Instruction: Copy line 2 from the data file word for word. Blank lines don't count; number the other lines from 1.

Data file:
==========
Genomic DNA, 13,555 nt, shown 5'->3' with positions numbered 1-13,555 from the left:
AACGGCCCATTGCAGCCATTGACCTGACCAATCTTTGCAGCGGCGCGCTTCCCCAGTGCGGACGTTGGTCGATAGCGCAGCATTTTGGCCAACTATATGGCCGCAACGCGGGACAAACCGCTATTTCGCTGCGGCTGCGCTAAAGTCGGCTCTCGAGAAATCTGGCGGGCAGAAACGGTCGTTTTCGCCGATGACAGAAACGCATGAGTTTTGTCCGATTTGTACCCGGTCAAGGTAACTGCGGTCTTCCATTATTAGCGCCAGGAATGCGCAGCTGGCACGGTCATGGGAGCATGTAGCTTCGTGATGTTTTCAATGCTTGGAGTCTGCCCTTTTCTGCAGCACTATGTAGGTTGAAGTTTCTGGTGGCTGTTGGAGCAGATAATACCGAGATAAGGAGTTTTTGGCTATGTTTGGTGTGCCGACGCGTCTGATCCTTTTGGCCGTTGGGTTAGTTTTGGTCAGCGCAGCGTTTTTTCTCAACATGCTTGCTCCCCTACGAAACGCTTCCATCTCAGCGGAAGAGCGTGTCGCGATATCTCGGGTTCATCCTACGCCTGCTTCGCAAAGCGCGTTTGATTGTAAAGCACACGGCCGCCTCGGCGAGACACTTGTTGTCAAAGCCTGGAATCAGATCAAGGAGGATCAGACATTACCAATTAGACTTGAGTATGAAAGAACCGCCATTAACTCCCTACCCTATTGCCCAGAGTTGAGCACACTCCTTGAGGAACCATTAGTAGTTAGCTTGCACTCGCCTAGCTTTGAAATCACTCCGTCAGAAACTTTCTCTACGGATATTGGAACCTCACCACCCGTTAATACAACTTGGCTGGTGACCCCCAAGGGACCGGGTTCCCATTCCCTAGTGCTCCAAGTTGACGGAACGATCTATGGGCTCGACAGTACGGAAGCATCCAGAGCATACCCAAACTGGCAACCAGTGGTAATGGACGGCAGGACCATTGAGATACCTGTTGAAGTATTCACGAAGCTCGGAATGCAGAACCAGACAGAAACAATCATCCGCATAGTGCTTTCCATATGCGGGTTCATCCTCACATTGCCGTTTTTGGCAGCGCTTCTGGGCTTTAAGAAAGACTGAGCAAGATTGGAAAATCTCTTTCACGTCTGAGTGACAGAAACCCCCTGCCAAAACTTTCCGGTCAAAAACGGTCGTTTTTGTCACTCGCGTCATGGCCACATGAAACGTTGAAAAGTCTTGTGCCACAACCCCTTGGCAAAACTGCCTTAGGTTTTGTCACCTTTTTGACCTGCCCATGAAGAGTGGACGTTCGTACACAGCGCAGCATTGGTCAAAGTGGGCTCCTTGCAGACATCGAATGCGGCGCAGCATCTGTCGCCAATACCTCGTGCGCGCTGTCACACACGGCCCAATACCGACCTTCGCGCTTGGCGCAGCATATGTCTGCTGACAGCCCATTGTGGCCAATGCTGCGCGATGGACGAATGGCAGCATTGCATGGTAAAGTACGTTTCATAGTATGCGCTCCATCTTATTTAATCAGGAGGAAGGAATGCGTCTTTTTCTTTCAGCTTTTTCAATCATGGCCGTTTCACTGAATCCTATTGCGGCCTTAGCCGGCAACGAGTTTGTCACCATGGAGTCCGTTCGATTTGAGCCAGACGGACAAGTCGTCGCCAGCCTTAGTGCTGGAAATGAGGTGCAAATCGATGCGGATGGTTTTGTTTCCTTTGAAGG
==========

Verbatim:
AACGGCCCATTGCAGCCATTGACCTGACCAATCTTTGCAGCGGCGCGCTTCCCCAGTGCGGACGTTGGTCGATAGCGCAGCATTTTGGCCAACTATATGGCCGCAACGCGGGACAAACCGCTATTTCGCTGCGGCTGCGCTAAAGTCGGCTCTCGAGAAATCTGGCGGGCAGAAACGGTCGTTTTCGCCGATGACAGAAACGCATGAGTTTTGTCCGATTTGTACCCGGTCAAGGTAACTGCGGTCTTCCATTATTAGCGCCAGGAATGCGCAGCTGGCACGGTCATGGGAGCATGTAGCTTCGTGATGTTTTCAATGCTTGGAGTCTGCCCTTTTCTGCAGCACTATGTAGGTTGAAGTTTCTGGTGGCTGTTGGAGCAGATAATACCGAGATAAGGAGTTTTTGGCTATGTTTGGTGTGCCGACGCGTCTGATCCTTTTGGCCGTTGGGTTAGTTTTGGTCAGCGCAGCGTTTTTTCTCAACATGCTTGCTCCCCTACGAAACGCTTCCATCTCAGCGGAAGAGCGTGTCGCGATATCTCGGGTTCATCCTACGCCTGCTTCGCAAAGCGCGTTTGATTGTAAAGCACACGGCCGCCTCGGCGAGACACTTGTTGTCAAAGCCTGGAATCAGATCAAGGAGGATCAGACATTACCAATTAGACTTGAGTATGAAAGAACCGCCATTAACTCCCTACCCTATTGCCCAGAGTTGAGCACACTCCTTGAGGAACCATTAGTAGTTAGCTTGCACTCGCCTAGCTTTGAAATCACTCCGTCAGAAACTTTCTCTACGGATATTGGAACCTCACCACCCGTTAATACAACTTGGCTGGTGACCCCCAAGGGACCGGGTTCCCATTCCCTAGTGCTCCAAGTTGACGGAACGATCTATGGGCTCGACAGTACGGAAGCATCCAGAGCATACCCAAACTGGCAACCAGTGGTAATGGACGGCAGGACCATTGAGATACCTGTTGAAGTATTCACGAAGCTCGGAATGCAGAACCAGACAGAAACAATCATCCGCATAGTGCTTTCCATATGCGGGTTCATCCTCACATTGCCGTTTTTGGCAGCGCTTCTGGGCTTTAAGAAAGACTGAGCAAGATTGGAAAATCTCTTTCACGTCTGAGTGACAGAAACCCCCTGCCAAAACTTTCCGGTCAAAAACGGTCGTTTTTGTCACTCGCGTCATGGCCACATGAAACGTTGAAAAGTCTTGTGCCACAACCCCTTGGCAAAACTGCCTTAGGTTTTGTCACCTTTTTGACCTGCCCATGAAGAGTGGACGTTCGTACACAGCGCAGCATTGGTCAAAGTGGGCTCCTTGCAGACATCGAATGCGGCGCAGCATCTGTCGCCAATACCTCGTGCGCGCTGTCACACACGGCCCAATACCGACCTTCGCGCTTGGCGCAGCATATGTCTGCTGACAGCCCATTGTGGCCAATGCTGCGCGATGGACGAATGGCAGCATTGCATGGTAAAGTACGTTTCATAGTATGCGCTCCATCTTATTTAATCAGGAGGAAGGAATGCGTCTTTTTCTTTCAGCTTTTTCAATCATGGCCGTTTCACTGAATCCTATTGCGGCCTTAGCCGGCAACGAGTTTGTCACCATGGAGTCCGTTCGATTTGAGCCAGACGGACAAGTCGTCGCCAGCCTTAGTGCTGGAAATGAGGTGCAAATCGATGCGGATGGTTTTGTTTCCTTTGAAGG